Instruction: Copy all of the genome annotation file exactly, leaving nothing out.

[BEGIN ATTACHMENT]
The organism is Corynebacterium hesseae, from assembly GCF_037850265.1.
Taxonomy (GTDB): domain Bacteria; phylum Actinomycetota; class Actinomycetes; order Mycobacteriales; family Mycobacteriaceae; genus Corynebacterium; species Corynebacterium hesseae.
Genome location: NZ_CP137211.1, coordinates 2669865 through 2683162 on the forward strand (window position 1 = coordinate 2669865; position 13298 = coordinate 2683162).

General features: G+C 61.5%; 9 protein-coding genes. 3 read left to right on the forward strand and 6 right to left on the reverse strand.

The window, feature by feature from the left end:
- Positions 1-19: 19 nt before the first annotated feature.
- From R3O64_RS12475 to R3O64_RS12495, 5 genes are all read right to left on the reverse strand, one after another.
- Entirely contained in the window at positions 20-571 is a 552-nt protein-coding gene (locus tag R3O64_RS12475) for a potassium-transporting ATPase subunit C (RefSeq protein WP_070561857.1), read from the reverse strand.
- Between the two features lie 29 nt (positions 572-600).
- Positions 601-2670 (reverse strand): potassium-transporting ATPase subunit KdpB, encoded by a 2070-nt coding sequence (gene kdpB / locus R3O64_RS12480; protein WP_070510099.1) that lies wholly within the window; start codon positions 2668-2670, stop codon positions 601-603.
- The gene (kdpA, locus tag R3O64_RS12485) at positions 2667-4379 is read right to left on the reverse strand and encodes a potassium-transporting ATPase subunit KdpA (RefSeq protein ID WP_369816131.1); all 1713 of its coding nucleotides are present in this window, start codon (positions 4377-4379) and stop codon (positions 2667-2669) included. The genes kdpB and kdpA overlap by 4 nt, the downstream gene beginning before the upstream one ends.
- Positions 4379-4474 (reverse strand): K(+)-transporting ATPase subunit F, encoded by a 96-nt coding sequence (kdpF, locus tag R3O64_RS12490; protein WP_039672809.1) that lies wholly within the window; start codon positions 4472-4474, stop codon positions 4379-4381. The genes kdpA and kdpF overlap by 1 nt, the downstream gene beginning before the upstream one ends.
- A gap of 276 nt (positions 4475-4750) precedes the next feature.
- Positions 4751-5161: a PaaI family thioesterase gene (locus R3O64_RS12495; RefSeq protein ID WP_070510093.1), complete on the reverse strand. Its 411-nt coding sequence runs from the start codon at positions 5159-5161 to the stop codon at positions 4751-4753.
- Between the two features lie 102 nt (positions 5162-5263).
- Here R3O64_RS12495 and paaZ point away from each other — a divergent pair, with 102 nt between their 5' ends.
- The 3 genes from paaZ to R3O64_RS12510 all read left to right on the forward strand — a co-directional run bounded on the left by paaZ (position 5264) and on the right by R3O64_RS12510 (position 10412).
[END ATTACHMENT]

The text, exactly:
The organism is Corynebacterium hesseae, from assembly GCF_037850265.1.
Taxonomy (GTDB): domain Bacteria; phylum Actinomycetota; class Actinomycetes; order Mycobacteriales; family Mycobacteriaceae; genus Corynebacterium; species Corynebacterium hesseae.
Genome location: NZ_CP137211.1, coordinates 2669865 through 2683162 on the forward strand (window position 1 = coordinate 2669865; position 13298 = coordinate 2683162).

General features: G+C 61.5%; 9 protein-coding genes. 3 read left to right on the forward strand and 6 right to left on the reverse strand.

The window, feature by feature from the left end:
- Positions 1-19: 19 nt before the first annotated feature.
- From R3O64_RS12475 to R3O64_RS12495, 5 genes are all read right to left on the reverse strand, one after another.
- Entirely contained in the window at positions 20-571 is a 552-nt protein-coding gene (locus tag R3O64_RS12475) for a potassium-transporting ATPase subunit C (RefSeq protein WP_070561857.1), read from the reverse strand.
- Between the two features lie 29 nt (positions 572-600).
- Positions 601-2670 (reverse strand): potassium-transporting ATPase subunit KdpB, encoded by a 2070-nt coding sequence (gene kdpB / locus R3O64_RS12480; protein WP_070510099.1) that lies wholly within the window; start codon positions 2668-2670, stop codon positions 601-603.
- The gene (kdpA, locus tag R3O64_RS12485) at positions 2667-4379 is read right to left on the reverse strand and encodes a potassium-transporting ATPase subunit KdpA (RefSeq protein ID WP_369816131.1); all 1713 of its coding nucleotides are present in this window, start codon (positions 4377-4379) and stop codon (positions 2667-2669) included. The genes kdpB and kdpA overlap by 4 nt, the downstream gene beginning before the upstream one ends.
- Positions 4379-4474 (reverse strand): K(+)-transporting ATPase subunit F, encoded by a 96-nt coding sequence (kdpF, locus tag R3O64_RS12490; protein WP_039672809.1) that lies wholly within the window; start codon positions 4472-4474, stop codon positions 4379-4381. The genes kdpA and kdpF overlap by 1 nt, the downstream gene beginning before the upstream one ends.
- A gap of 276 nt (positions 4475-4750) precedes the next feature.
- Positions 4751-5161: a PaaI family thioesterase gene (locus R3O64_RS12495; RefSeq protein ID WP_070510093.1), complete on the reverse strand. Its 411-nt coding sequence runs from the start codon at positions 5159-5161 to the stop codon at positions 4751-4753.
- Between the two features lie 102 nt (positions 5162-5263).
- Here R3O64_RS12495 and paaZ point away from each other — a divergent pair, with 102 nt between their 5' ends.
- The 3 genes from paaZ to R3O64_RS12510 all read left to right on the forward strand — a co-directional run bounded on the left by paaZ (position 5264) and on the right by R3O64_RS12510 (position 10412).